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Full Measure of Offerings for a Diva

February 02, 1989|ANN CONWAY

It was a G'Day Sunday when Opera Pacific welcomed Aussies Dame Joan Sutherland and her dashing husband, Richard Bonynge, to Orange County.

"It's terribly like Sydney," said Bonynge, drinking in a sun-dappled Newport Bay from a locale most countians only dream of: the emerald knoll that fronts the bay-front Harbor Island manse of Martha and Dr. Hansel Benvenuti.

Such is life for members of the Impresario Circle--opera buffs who each donate $5,000 annually to Opera Pacific.

Last year, after a yacht glide-cum-brunch on the bay, they got to hobnob with Luciano Pavarotti in his posh hotel suite.

This year, it was food on land with the diva and her husband for guests such as Renee Segerstrom (impeccably turned out in a floral Yves Saint Laurent suit and lapis lazuli baubles)--hubby Henry could not attend--and OP board chairwoman Floss Schumacher.

After a champagne reception that included favorites plinked on a baby grand (and the chance to ogle the Benvenutis' Baccarat and Lalique collection), guests swept into the dining room for brunch. The artful array of breads, fruits, eggs in puff pastry and potatoes tossed with caramelized onions was worthy of a still life. Dessert? A tangerine souffle poked with white chocolate curls and crystallized tangerine zest.

Sutherland, attired in a frilly silk, dined al fresco beside Glenn and Dottie Stillwell, co-chairwoman with Jean Lucas of Impresario Circle.

Of "Norma," the opera in which she will make her Orange County debut in the title role Feb. 11 at the Performing Arts Center, Sutherland said: "It's a difficult role, but one I love doing. I think I've sung more performances of it than any other singer in this century. It's rather like a comfortable pair of old shoes."

Also on the social agenda for Impresario Circle: a black-tie reception with Sutherland and her conductor husband at the Center Club after their premiere performance.

Faces in the brunch crowd: Ed Schumacher; David Di Chiera; Jeanette and Harold Segerstrom; Frederick and Michelle Rohe (chic in a navy Chanel coatdress); Walter Henry with artist Maria del Carmen Calvo; John and Kathleen Rhynerson; Jolene and Richard Engel, and Jean Cronin Whitney.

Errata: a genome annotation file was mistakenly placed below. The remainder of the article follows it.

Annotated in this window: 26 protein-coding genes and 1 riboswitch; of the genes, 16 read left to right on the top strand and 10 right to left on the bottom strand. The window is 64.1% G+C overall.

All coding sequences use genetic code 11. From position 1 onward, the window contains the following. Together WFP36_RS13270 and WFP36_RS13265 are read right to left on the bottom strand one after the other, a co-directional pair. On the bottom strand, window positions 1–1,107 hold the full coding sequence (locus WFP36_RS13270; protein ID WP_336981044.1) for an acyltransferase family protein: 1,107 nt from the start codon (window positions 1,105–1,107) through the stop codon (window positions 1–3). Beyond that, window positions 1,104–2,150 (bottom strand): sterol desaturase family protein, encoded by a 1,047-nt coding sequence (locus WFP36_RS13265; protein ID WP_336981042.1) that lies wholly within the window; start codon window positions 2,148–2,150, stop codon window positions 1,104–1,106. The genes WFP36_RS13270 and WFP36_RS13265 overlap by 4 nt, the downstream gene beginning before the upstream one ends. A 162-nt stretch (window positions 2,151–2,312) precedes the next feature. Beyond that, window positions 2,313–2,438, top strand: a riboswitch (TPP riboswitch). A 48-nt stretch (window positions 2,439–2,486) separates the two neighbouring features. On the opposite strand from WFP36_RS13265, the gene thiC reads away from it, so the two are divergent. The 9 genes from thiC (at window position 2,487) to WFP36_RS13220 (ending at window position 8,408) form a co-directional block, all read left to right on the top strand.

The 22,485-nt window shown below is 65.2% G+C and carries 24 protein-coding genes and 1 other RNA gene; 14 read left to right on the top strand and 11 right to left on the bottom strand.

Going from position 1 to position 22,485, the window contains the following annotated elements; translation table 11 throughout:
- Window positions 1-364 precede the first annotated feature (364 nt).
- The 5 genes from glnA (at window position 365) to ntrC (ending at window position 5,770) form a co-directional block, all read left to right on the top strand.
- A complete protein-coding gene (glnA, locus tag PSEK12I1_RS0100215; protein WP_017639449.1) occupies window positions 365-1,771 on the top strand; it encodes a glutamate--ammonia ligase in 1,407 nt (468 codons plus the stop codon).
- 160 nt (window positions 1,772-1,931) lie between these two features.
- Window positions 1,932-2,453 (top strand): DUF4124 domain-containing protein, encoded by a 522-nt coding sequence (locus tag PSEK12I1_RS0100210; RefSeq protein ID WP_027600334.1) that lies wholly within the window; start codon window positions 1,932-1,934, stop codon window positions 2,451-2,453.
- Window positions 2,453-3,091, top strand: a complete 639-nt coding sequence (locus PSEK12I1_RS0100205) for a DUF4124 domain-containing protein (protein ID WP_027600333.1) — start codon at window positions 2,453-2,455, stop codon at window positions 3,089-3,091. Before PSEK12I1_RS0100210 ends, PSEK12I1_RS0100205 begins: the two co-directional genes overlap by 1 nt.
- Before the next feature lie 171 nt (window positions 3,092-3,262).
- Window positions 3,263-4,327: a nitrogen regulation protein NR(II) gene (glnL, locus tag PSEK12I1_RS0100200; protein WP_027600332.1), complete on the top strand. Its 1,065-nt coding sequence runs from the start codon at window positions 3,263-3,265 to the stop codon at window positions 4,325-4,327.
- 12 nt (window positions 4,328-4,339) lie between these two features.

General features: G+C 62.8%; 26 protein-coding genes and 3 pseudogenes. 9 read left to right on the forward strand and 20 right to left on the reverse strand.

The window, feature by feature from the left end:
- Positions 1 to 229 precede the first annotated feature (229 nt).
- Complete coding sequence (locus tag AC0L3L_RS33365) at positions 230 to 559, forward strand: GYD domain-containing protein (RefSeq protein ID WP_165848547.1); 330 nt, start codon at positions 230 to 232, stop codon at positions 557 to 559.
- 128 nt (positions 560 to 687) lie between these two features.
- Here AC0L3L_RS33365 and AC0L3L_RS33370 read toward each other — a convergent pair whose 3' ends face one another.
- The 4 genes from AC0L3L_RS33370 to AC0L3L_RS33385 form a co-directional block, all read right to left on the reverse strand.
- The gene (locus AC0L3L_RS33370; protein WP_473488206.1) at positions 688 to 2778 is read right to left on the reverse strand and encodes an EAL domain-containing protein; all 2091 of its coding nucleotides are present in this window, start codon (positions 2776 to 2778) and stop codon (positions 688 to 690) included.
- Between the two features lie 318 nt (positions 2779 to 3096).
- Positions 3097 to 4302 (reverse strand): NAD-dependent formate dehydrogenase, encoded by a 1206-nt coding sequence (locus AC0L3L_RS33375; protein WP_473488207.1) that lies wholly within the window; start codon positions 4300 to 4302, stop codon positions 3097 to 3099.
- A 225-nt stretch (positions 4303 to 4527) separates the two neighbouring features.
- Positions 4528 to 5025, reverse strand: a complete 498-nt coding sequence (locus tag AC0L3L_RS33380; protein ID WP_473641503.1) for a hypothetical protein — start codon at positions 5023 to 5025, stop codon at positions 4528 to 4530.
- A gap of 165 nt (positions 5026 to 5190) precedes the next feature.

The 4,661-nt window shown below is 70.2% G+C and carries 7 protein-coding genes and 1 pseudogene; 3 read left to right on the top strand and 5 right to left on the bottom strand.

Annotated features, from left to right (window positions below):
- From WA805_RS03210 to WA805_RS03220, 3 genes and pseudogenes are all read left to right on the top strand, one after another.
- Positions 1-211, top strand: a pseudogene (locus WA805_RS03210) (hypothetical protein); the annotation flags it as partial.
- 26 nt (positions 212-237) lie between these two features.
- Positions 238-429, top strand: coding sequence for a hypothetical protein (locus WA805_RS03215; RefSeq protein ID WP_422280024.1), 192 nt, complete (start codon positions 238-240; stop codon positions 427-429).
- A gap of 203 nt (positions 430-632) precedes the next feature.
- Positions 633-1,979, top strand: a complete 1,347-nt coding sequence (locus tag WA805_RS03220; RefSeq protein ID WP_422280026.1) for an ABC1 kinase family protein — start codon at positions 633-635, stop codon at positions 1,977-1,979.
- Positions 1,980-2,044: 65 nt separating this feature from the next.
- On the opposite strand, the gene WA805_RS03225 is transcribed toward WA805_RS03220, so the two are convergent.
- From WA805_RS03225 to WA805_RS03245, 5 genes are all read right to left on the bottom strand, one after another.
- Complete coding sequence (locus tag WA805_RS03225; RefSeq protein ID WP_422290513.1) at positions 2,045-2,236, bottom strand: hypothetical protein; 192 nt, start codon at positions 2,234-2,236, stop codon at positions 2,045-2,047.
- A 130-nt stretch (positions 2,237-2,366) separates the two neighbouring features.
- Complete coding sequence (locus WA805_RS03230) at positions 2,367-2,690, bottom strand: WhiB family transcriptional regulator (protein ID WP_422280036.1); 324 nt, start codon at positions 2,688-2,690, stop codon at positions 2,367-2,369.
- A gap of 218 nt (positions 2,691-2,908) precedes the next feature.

(Note for opera buffs who want to meet the diva: She will attend an autograph session Feb. 12 at 2 p.m. at the Rizzoli bookstore in South Coast Plaza.)

Teed off: "That little white ball took precedence," said singer Diahann Carroll, pretending to pout on Friday night at her post-performance bash at the Four Seasons hotel.

Carroll, looking frankly sensual in see-through midnight lace, was talking to about 60 guests gathered to celebrate her and husband Vic Damone's show at the Performing Arts Center.

Damone, she explained, couldn't attend the supper party hosted by boutique wizard Amen Wardy because he'd "made the cut" that day at the AT&T golf tourney in Pebble Beach.

And he had a plane to catch back to golf country before John Wayne Airport closed at 10:45 p.m.

No problem. Carroll, a bouncy charmer, made enough music for both of them. "Your Center is so wonderful!" she gushed. "Whoever designed it should create them all over the country!"

And besides, Damone had made it up to Wardy in the show. He'd talked about the super salesman almost as much as he'd talked about Irving Berlin.

"Isn't she beautiful?" Damone asked theatergoers as Carroll appeared in a frosted lace gown. "Diahann buys her clothes at Amen Wardy. She takes me shopping there and we spend soooooo much money!"

And, later, after Carroll again stunned the audience in yet another bespangled Bob Mackie: "Amen Wardy. I wish I'd never met him!"

Spicing up supper were other members of the starry set who'd bused down from the Hills of Beverly: Jackie Collins (yup, Joan's sis, who said they were late for the gig because their bus had to make a "Stolichnaya stop"), in siren red and Hollywood smiles; zany Allan Carr, producer of this year's Academy Awards ("You're going to see more stars than ever," he promised. "Everybody from Alice Fay to River Phoenix!"); Hollywood Reporter columnist George Christy, rakish in a jaunty hat and white silk stole ("Everybody keeps asking me if I'm Truman Capote," he said. "Don't they know he's dead?") and clothing designer Nolan Miller ("Dynasty") who had this advice for women who want to look simply fabulous: "Don't try quite so hard. You'll look like you dressed for Halloween."

Also among the guests: Susan and Tim Strader, who had just attended the Commerce Bank bash across the hall; Lillian Fluor; Willa Dean and William Lyon; Maria Crutcher; Alex and Barbara Bowie, and Kit and Stephen Toth.

An Olympic affair: "Let's just say it's been an experience, " said a weary Bruce McLean of the chairmanship he shared with his wife, Deborah, for Friday night's "Golden Gala" on behalf of the American Diabetes Assn. "Something you're not sure you want to have more than once."

McLean was kidding. Really, he said, he volunteered to chair the affair, held at Le Meridien, because it was "needed."

"I think I've twisted the arm of every friend I've got."

It paid off. Friday's party drew more than 200 guests and a netted more than $40,000. Johnny Grant was emcee. Jose Feliciano entertained. And a bevy of 1988 Olympic medalists from Orange County were honored at the event. Among them: Janet Evans, Gregg Barton, Brett Barberie, Jimmy Kim, Doug Kimbell, Norman Bellingham and James Bergeson.

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